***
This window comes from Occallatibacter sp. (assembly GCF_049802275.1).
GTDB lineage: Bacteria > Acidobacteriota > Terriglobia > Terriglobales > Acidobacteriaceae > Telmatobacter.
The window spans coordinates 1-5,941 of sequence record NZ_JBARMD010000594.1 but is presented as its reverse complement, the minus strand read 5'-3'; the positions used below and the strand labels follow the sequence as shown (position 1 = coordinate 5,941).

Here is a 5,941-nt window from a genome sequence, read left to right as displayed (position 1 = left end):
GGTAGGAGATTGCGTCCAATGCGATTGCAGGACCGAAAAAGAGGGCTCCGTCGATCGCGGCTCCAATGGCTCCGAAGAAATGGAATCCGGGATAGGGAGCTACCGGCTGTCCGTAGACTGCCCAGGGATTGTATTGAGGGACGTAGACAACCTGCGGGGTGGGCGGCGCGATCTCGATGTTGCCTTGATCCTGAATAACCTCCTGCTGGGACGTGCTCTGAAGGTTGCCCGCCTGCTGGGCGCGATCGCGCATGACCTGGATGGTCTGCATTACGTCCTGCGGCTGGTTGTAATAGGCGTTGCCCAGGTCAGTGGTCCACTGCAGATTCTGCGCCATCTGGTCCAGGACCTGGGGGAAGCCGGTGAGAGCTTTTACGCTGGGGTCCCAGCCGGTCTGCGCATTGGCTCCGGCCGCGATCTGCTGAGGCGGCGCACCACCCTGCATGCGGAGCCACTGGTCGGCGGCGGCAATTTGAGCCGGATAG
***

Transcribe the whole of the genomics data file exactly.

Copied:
This window comes from Occallatibacter sp. (assembly GCF_049802275.1).
GTDB lineage: Bacteria > Acidobacteriota > Terriglobia > Terriglobales > Acidobacteriaceae > Telmatobacter.
The window spans coordinates 1-5,941 of sequence record NZ_JBARMD010000594.1 but is presented as its reverse complement, the minus strand read 5'-3'; the positions used below and the strand labels follow the sequence as shown (position 1 = coordinate 5,941).

Here is a 5,941-nt window from a genome sequence, read left to right as displayed (position 1 = left end):
GGTAGGAGATTGCGTCCAATGCGATTGCAGGACCGAAAAAGAGGGCTCCGTCGATCGCGGCTCCAATGGCTCCGAAGAAATGGAATCCGGGATAGGGAGCTACCGGCTGTCCGTAGACTGCCCAGGGATTGTATTGAGGGACGTAGACAACCTGCGGGGTGGGCGGCGCGATCTCGATGTTGCCTTGATCCTGAATAACCTCCTGCTGGGACGTGCTCTGAAGGTTGCCCGCCTGCTGGGCGCGATCGCGCATGACCTGGATGGTCTGCATTACGTCCTGCGGCTGGTTGTAATAGGCGTTGCCCAGGTCAGTGGTCCACTGCAGATTCTGCGCCATCTGGTCCAGGACCTGGGGGAAGCCGGTGAGAGCTTTTACGCTGGGGTCCCAGCCGGTCTGCGCATTGGCTCCGGCCGCGATCTGCTGAGGCGGCGCACCACCCTGCATGCGGAGCCACTGGTCGGCGGCGGCAATTTGAGCCGGATAG